Filter Magazine will host its second annual Culture Collide Festival from October 6-9, 2011 through out a variety of venues in Los Angeles, featuring musical artists from over 23 countries. The four-day festival will bring together a cultural experience with live performances, film screenings, a photo gallery, and food from around the world. Toyota Antics will host the Culture Collide block party on closing night, Oct.9, at Reservoir Street between Sunset Blvd. and Alvarado St. from 3-10 p.m.
As an official partner of the festival, The Lucie Foundation, will curate a pop-up gallery at the ReForm Academy in Echo Park during the festival, featuring about 30 pieces of work from local and international photographers, reflecting the diversity of the festival’s artists. This group show entitled, Composition: Visual Notes on Music, will showcase a variety of images including musicians and their supporting fan base.
Photographers include the internationally known Mark Seliger and the local likings of Jeffrey Dojillo, with images from the historical closing of Fat Beat Records and Walt, who is showcasing his images from Coachella, to Lauren Dukhoff’s images of famous artists in LA. The Snorri Bros. give us the beautiful Bjork, from their Barflies photo book. Susan Burnstine’s contribution to the Guillemots album gives a different aspect to music photography. Bruce Talamon takes us back to the glory days of Bob Marley and B+ finds hidden gems in record stores through out the country. Catherine’s McGann’s 15-year contribution to New York’s Village Voice, gives us a look at the early days of some famous music makers as Sheryl Nields gives us the vision of new. We see a different side of Incubus’ front man, Brandon Boyd, through Tasya van Ree’s lens as well as MOBY’s with the vision of musician as photographer. We will also remember the fierce Amy Winehouse through Jennifer Rocholl.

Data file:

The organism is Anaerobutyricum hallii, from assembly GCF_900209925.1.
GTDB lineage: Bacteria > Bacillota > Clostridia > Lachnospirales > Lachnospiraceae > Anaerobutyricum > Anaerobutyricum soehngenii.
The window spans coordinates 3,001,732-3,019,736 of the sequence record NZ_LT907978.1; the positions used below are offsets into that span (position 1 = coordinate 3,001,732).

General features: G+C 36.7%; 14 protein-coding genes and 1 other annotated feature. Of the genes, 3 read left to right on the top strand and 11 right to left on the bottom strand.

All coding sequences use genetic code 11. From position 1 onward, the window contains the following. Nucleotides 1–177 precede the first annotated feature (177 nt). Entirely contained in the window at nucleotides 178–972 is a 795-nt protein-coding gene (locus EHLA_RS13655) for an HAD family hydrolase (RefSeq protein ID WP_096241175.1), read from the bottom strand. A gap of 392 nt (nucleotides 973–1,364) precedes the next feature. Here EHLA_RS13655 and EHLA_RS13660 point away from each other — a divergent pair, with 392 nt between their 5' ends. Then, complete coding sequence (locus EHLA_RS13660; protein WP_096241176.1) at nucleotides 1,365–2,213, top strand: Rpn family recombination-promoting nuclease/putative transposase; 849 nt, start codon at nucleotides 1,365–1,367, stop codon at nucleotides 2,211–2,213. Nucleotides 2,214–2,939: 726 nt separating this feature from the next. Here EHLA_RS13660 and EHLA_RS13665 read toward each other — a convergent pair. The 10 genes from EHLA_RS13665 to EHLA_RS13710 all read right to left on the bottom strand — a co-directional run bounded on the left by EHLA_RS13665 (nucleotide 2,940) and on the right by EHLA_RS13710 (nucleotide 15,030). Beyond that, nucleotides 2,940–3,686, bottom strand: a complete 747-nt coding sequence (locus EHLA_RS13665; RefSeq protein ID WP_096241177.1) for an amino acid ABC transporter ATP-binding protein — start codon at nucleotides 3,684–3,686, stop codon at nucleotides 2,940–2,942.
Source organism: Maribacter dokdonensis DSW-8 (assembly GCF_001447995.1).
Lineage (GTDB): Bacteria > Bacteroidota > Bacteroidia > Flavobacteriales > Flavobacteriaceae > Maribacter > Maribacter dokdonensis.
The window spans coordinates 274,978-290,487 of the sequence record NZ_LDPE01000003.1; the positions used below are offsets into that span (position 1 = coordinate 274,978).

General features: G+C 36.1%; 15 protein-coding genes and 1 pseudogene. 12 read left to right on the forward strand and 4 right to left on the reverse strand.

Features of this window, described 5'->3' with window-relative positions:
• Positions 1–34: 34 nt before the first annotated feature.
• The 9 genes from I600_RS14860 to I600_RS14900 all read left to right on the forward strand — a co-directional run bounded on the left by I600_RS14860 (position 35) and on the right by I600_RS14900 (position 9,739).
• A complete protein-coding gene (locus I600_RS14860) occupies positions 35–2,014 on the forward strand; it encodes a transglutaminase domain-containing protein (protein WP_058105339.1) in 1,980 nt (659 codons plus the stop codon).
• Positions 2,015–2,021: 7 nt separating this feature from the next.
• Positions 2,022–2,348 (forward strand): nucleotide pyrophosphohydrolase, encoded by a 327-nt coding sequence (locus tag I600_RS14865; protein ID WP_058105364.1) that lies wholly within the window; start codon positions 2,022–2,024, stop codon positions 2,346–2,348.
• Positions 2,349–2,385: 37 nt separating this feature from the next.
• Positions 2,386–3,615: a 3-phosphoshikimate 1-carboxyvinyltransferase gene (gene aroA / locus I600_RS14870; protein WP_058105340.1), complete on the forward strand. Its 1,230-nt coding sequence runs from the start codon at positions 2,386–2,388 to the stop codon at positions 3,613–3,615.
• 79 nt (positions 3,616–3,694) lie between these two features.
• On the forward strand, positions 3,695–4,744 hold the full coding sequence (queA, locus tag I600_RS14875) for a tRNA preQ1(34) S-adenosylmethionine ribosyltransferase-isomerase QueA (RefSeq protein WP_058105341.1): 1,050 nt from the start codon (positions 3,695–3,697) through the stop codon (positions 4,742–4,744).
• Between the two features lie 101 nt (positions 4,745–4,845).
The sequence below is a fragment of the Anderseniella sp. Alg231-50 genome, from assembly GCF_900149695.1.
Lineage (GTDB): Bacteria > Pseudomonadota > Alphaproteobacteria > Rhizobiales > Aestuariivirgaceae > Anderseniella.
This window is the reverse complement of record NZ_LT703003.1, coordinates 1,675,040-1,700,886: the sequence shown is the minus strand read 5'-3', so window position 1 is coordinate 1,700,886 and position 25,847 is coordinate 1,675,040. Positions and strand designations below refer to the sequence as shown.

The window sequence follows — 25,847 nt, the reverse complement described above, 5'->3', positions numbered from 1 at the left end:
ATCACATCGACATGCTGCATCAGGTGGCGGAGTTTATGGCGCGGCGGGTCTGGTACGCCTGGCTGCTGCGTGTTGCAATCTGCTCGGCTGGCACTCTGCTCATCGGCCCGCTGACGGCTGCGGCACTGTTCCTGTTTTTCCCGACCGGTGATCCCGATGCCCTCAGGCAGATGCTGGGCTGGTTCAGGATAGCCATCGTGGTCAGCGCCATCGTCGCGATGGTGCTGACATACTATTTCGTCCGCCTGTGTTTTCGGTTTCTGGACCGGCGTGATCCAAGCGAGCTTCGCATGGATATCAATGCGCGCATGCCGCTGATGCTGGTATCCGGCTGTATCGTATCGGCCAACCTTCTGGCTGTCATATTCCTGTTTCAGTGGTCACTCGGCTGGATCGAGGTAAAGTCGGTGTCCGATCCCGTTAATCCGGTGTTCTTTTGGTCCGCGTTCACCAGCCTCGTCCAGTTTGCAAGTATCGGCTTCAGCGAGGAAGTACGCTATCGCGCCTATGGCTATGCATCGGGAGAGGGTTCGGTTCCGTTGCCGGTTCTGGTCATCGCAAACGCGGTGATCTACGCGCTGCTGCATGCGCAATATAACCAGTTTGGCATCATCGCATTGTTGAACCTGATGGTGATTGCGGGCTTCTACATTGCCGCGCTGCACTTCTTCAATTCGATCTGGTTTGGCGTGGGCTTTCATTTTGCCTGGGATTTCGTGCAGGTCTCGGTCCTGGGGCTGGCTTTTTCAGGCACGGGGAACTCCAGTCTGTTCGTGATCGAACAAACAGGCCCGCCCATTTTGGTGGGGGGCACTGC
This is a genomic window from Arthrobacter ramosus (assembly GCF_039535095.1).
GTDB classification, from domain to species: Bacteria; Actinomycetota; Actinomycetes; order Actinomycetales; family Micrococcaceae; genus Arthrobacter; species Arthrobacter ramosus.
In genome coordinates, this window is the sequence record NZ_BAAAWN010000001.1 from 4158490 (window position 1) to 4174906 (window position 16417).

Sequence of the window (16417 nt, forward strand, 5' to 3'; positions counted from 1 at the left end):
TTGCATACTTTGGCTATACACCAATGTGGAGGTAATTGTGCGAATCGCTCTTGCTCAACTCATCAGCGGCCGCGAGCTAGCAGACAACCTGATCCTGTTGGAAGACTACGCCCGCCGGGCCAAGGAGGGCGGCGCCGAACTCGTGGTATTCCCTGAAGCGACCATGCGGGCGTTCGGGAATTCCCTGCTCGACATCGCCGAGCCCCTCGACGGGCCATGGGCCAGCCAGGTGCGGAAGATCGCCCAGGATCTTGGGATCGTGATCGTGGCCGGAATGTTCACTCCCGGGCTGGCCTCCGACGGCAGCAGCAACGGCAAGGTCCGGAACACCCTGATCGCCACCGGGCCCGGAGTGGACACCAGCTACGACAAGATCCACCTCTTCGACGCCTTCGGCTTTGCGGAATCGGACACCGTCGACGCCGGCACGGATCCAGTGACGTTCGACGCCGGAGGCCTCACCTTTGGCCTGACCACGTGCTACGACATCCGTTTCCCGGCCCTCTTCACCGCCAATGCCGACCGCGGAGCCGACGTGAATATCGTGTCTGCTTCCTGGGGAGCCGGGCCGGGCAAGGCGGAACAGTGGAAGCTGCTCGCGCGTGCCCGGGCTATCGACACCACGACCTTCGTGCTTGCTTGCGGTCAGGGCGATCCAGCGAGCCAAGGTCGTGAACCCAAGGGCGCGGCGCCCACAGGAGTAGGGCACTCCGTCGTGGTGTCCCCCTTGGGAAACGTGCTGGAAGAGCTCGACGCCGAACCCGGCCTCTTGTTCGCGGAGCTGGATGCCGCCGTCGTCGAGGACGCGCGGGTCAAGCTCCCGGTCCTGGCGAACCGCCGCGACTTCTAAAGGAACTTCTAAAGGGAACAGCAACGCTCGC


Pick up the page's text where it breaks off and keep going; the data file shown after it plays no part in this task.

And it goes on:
Visit the gallery at:
1316 Glendale Blvd.
Los Angeles, CA 90026
Thursday (Oct.6) 5-8 p.m.
Friday (Oct.7) 7-10 p.m.
Saturday (Oct.8) 2-8 p.m.
A select number of images will be for sale, in addition to publications by some artists.
The gallery is open to the public and does not require wristbands. For the rest of the festival, wristbands are available for $20 through TicketWeb, which will allow access to all of Culture Collide’s events throughout the festival. Wristbands are expected sell out since last year’s festival attendees hit 10,000 and introduced 54 bands from over 16 countries.
For more festival information and updates please visit Culture Collide Festival 2011